Pelagia of Tarsus (d. early IV cent.) lived in that city, which is why she’s called that. The heir of Emperor Diocletian fell in love with her and asked for her hand, but she had had a vision in which Bishop Linus (of Tarsus) had converted her to Christianity and suggested perpetual virginity as a valid lifestyle choice, so she refused the boy’s suit, saying “I am wedded to Christ, so to speak.” The heir (unnamed in my sources) decided to bide his time, figuring he was such a stud, she’d soon change her mind.
Pelagia’s mother at this juncture suggested she take a trip to visit her old nurse, and along the way whom should she run into but Linus himself, whom she recognized from her dream. “Baptize me!” she suggested. “But there’s no water!” the bishop replied. Suddenly, a brand-new spring gushed forth adjacent to where they were standing. Pelagia’s lack of baptismal sponsors ceased to be an issue when a retinue of angels appeared. After giving the newly-illumed one communion, Linus prayed with her and bade her Godspeed.
Upon returning home, the saint sold all her stuff, gave the money to the poor, and dressed in simple white linen. She tried to evangelize her mother, but it backfired—Mum sent word to the heir about her daughter’s baptism, and said heir fell on his sword in despair. “This won’t do,” said the mother unit, and she dragged Pelagia before the emperor.
Upon seeing the maiden, Diocletian’s heart burned with lust and other bad things, and he suggested that she become his bride. “You’re nuts,” she said. (Well, my source says, “You are insane” but my version has a certain punch that the source lacks, I’m sure you’ll agree.) “I’m married to Christ. Marriage to you would be loathsome in comparison.” She went on to mention the imperishable crowns of faith, purity, and martyrdom. Enraged, the emperor brazenly ordered her to be tossed into an oven in the shape of a bronze bull (cf. Antipas, Apr 11). Not wishing to be manhandled, she waved off the guards and jumped into the bull unaided. Witnesses said her flesh melted gently like myrrh, giving off a sweet odor. Her bones were tossed out, but they were guarded by four lions from Leonine Desert Mortuary Services, LLC, until they could be gathered by Linus and reverently buried. A church later sprang up on the site.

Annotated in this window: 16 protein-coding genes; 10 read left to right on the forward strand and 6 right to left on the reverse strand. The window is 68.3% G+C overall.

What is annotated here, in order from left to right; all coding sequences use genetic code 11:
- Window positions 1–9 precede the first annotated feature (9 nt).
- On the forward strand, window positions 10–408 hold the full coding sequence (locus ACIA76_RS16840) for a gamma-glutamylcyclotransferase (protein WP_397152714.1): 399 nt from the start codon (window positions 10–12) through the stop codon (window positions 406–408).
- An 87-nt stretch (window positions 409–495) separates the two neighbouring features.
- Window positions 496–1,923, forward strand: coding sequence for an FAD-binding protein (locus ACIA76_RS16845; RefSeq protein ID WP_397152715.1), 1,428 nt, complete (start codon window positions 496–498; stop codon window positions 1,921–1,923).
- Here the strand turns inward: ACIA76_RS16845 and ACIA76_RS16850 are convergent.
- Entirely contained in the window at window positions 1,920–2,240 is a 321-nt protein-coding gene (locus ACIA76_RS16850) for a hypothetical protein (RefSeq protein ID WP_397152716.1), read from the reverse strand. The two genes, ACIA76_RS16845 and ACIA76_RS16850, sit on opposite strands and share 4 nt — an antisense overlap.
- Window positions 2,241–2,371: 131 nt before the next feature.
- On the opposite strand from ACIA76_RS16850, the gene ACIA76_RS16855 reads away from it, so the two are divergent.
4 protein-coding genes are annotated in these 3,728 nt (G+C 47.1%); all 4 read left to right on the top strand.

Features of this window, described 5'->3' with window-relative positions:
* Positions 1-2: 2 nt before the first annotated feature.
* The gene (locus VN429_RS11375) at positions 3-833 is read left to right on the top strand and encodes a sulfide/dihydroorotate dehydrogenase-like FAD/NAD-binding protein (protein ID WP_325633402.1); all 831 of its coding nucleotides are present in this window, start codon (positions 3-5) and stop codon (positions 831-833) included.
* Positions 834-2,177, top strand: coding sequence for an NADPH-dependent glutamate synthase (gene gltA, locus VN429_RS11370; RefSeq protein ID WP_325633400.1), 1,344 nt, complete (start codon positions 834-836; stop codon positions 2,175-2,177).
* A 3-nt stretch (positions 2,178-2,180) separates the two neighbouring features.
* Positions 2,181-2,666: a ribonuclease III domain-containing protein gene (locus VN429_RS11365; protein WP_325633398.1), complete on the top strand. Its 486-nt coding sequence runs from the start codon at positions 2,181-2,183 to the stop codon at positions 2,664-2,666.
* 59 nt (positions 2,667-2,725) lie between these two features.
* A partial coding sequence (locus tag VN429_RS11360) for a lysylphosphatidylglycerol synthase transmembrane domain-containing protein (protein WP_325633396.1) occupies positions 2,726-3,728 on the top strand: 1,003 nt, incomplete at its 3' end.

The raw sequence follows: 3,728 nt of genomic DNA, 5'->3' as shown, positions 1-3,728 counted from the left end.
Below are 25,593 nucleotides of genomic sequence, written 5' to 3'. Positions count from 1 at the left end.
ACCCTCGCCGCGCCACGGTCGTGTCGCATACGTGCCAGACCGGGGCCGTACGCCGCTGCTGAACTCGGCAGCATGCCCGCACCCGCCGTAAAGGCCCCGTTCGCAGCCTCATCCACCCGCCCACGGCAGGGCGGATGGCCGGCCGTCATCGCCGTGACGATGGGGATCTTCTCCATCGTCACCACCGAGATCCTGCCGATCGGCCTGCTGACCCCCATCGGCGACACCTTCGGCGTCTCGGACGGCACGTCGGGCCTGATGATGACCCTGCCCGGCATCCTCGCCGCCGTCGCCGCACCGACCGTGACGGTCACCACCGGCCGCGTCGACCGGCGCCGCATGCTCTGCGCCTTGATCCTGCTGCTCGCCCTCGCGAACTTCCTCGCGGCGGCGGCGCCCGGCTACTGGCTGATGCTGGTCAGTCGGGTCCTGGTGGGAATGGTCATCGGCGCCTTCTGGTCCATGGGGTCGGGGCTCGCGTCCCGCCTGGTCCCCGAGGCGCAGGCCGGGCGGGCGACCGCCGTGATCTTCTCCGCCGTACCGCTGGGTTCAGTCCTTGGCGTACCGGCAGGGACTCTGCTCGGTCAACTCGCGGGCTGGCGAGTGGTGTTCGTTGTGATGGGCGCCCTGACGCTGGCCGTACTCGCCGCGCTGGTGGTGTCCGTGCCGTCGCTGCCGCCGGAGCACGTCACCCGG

John Houghton (1487–1535) was a Cambridge-educated Carthusian priest in London who was arrested and taken to the Tower for not signing the Act of Succession as demanded by Henry VIII, the loving friend of monasteries and books. Among other things, the act arrogated to Parliament religious powers which loyal Catholics felt belonged to the Papacy. When it was amended with the phrase “in so far as the law of God allows,” John reluctantly inked it and was set free, but before his copy even made it to the filing clerk’s in-box, the act was replaced by the infamous I’ll-Divorce-Whomever-I-Damned-Well-Please Act (euphemistically known as the Act of Supremacy) making Henry head of the Church in England. John and others asked for an exemption from signing it, but were arrested and brought to trial.
The jury was about to find them innocent when a message came from the King suggesting something about the jurors’ own necks. Suddenly they were able to see aspects of the case they had hitherto overlooked, and returned a guilty verdict. The defendants were hanged, but John was taken down alive and quartered. Smallish bits of him were subsequently displayed throughout the city.
John is one of the Forty Martyrs of England and Wales canonized in 1970 by Pope Paul VI.
 See Apr 1.